Have a craving for Le Cochon d'Or smoked ham from Cap-de-la-Madeleine in Quebec? How about some Yarmouth Island lobster hors d'oeuvres or Mama Africa's Zulu lemon, garlic, jalepeno relish?
Those and thousands of other regional specialties are being offered by online bookstore giant Amazon.com in its latest move to diversify from its core business of selling books and music.
Amazon has launched a gourmet foods store, offering more than 30,000 regional food items from about 300 merchants, including foods from most states and ethnic offerings from many countries. There are more than 700 different cheeses alone.
Amazon isn't the first company to go online with gourmet foods; others include Epicurious .com and Gourmetfoodmall .com. But those names are much less well-known than Amazon's.
"This is such an incredibly fragmented industry that it makes sense for a large player like Amazon.com to consolidate all of these brands under one store," said Carrie Johnson of Forrester Research.
Amazon expanded into clothing last November, a venture Johnson said has had mixed success, and is in beta testing to offer sporting goods.
The food products are shipped directly to customers by the merchants selling on Amazon's Web site.
"Frankly, when their retail partner is doing all the fulfillment of this type of product, which is really where the biggest cost is in gourmet foods, Amazon wins because they only have to sit on the front side of that transaction," Johnson said.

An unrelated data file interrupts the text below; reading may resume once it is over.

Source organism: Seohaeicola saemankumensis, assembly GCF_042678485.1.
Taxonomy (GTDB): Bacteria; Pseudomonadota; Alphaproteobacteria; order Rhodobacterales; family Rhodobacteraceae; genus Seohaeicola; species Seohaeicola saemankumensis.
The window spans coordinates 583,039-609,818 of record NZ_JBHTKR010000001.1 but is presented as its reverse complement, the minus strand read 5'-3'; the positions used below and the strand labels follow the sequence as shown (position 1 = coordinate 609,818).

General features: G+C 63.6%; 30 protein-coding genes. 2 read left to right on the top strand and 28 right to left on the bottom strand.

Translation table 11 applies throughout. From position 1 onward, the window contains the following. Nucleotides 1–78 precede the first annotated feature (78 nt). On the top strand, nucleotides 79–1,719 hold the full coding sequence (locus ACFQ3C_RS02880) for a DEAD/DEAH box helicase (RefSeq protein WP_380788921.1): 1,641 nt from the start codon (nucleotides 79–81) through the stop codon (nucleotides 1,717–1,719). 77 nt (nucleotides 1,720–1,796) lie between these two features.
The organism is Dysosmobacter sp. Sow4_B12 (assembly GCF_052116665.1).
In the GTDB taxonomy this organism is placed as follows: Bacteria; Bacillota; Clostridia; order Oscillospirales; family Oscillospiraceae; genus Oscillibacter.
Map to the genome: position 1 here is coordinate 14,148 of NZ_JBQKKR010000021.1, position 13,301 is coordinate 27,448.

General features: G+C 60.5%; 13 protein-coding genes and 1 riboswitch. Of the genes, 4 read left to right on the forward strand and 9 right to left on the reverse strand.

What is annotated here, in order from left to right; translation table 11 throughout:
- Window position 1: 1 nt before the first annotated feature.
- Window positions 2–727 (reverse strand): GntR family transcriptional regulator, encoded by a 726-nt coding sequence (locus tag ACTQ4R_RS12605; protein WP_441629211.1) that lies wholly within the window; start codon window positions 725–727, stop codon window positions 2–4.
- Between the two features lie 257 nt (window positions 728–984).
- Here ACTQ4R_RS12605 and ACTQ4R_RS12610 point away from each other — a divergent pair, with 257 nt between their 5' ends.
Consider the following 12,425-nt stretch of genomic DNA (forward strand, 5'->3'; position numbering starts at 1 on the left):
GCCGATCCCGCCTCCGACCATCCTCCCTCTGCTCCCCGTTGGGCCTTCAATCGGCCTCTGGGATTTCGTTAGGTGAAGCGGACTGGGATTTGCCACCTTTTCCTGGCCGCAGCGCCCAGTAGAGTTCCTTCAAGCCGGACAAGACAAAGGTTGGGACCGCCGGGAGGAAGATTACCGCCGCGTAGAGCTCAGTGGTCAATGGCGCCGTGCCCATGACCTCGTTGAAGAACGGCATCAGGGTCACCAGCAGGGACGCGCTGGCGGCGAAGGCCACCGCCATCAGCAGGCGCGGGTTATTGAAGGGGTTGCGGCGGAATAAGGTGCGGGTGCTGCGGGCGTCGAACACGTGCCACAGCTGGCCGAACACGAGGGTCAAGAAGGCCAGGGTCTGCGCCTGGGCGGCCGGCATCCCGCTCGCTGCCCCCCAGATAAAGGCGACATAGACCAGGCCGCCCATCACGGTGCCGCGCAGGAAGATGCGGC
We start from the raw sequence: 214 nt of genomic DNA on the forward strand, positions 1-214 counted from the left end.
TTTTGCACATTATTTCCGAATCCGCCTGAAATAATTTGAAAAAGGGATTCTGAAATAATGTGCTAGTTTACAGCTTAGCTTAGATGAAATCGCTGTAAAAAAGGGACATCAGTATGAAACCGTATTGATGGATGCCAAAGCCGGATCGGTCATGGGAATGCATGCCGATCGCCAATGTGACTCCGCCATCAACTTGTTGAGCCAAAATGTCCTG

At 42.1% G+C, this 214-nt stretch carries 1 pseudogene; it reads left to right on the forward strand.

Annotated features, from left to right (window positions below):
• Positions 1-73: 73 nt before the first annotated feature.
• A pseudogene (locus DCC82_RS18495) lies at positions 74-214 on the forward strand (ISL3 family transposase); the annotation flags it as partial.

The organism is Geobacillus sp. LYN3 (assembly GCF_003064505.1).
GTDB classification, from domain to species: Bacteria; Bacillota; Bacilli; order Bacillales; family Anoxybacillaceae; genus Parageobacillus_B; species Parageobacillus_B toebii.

Amazon's site includes offerings from large national merchants such as Omaha Steaks and Dean & DeLuca, along with smaller merchants such as Alaska Smokehouse and Sticky Fingers restaurants in the Southeastern United States.
From Minnesota, Schwan Food Co. of Marshall is offering the more than 350 products available through its home delivery service -- items such as chicken Wellington and burgundy peppercorn beef sirloin roast. Watkins Inc. of Winona offers its vanilla extract and 28 other items.
General Mills Inc. of Minneapolis sells Cascadian Farm brand products on the site; Austin-based Hormel Foods Corp. sells its Herdez, Patak's, Peloponnese and House of Tsang brands, and Minneapolis-based Marshall Field's sells Frango chocolates.
Jason Goldenberger, who manages Amazon's gourmet foods store, said the Seattle-based company plans to continue adding merchants.
"It's a great way for Amazon.com to take advantage of our technology and it's a one-stop place where our customers can find tens of thousands of products," Goldenberger said.
Prices on Amazon are the same or lower than on the merchants' own Web sites, he said. A price comparison of Schwan's whole Cajun turkey showed the product priced at $39.99 on both Amazon.com and Schwan's Impromptugourmet.com site.
Schwan Vice President John DeVos said the company is pleased with the number of orders it has received on Amazon since beta testing of the site began last month.
Schwan also sells its products on its own Web sites and has some offerings on EBay. However, Amazon enables the company to reach a much larger audience, DeVos said.
"We look at Amazon as a nice way to supplement our overall business and our overall business line," he said. "But we don't expect the volume will ever reach the volume that we do on Schwans.com. It will be just a fraction of that."
Schwan, which has sold products online since 1999, expects Internet sales will continue to grow as people become more familiar and confident with the delivery service, DeVos said.
Hormel spokeswoman Julie Craven said Amazon is a good fit for the company's ethnic products that have a more limited distribution.
"It's a great way to get products that might be a little harder to find available to pretty much everyone," Craven said. "Anytime you have an association with a channel that has high volume, high name recognition, that's going to make a difference."